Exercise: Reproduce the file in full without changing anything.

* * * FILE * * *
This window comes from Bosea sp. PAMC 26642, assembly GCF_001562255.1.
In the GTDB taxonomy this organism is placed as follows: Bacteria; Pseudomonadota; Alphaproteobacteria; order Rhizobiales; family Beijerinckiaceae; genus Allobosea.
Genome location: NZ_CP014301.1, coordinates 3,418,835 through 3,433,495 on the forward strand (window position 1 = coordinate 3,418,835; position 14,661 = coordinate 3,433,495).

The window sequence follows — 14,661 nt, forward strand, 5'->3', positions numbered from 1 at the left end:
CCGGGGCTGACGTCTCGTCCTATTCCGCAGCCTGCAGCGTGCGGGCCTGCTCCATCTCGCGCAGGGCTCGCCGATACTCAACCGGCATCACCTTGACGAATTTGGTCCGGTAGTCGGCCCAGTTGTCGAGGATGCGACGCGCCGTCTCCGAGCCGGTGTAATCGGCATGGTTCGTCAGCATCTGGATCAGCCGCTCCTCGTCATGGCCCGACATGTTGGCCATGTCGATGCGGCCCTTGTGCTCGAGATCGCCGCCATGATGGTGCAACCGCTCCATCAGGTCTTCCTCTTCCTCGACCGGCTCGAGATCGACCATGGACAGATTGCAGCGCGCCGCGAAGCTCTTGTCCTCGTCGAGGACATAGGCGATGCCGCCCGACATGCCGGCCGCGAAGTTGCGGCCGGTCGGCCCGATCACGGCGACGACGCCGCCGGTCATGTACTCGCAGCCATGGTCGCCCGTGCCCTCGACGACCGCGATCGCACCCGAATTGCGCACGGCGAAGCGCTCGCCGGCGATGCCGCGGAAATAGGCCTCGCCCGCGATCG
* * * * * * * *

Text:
This window comes from Bosea sp. PAMC 26642, assembly GCF_001562255.1.
In the GTDB taxonomy this organism is placed as follows: Bacteria; Pseudomonadota; Alphaproteobacteria; order Rhizobiales; family Beijerinckiaceae; genus Allobosea.
Genome location: NZ_CP014301.1, coordinates 3,418,835 through 3,433,495 on the forward strand (window position 1 = coordinate 3,418,835; position 14,661 = coordinate 3,433,495).

The window sequence follows — 14,661 nt, forward strand, 5'->3', positions numbered from 1 at the left end:
CCGGGGCTGACGTCTCGTCCTATTCCGCAGCCTGCAGCGTGCGGGCCTGCTCCATCTCGCGCAGGGCTCGCCGATACTCAACCGGCATCACCTTGACGAATTTGGTCCGGTAGTCGGCCCAGTTGTCGAGGATGCGACGCGCCGTCTCCGAGCCGGTGTAATCGGCATGGTTCGTCAGCATCTGGATCAGCCGCTCCTCGTCATGGCCCGACATGTTGGCCATGTCGATGCGGCCCTTGTGCTCGAGATCGCCGCCATGATGGTGCAACCGCTCCATCAGGTCTTCCTCTTCCTCGACCGGCTCGAGATCGACCATGGACAGATTGCAGCGCGCCGCGAAGCTCTTGTCCTCGTCGAGGACATAGGCGATGCCGCCCGACATGCCGGCCGCGAAGTTGCGGCCGGTCGGCCCGATCACGGCGACGACGCCGCCGGTCATGTACTCGCAGCCATGGTCGCCCGTGCCCTCGACGACCGCGATCGCACCCGAATTGCGCACGGCGAAGCGCTCGCCGGCGATGCCGCGGAAATAGGCCTCGCCCGCGATCG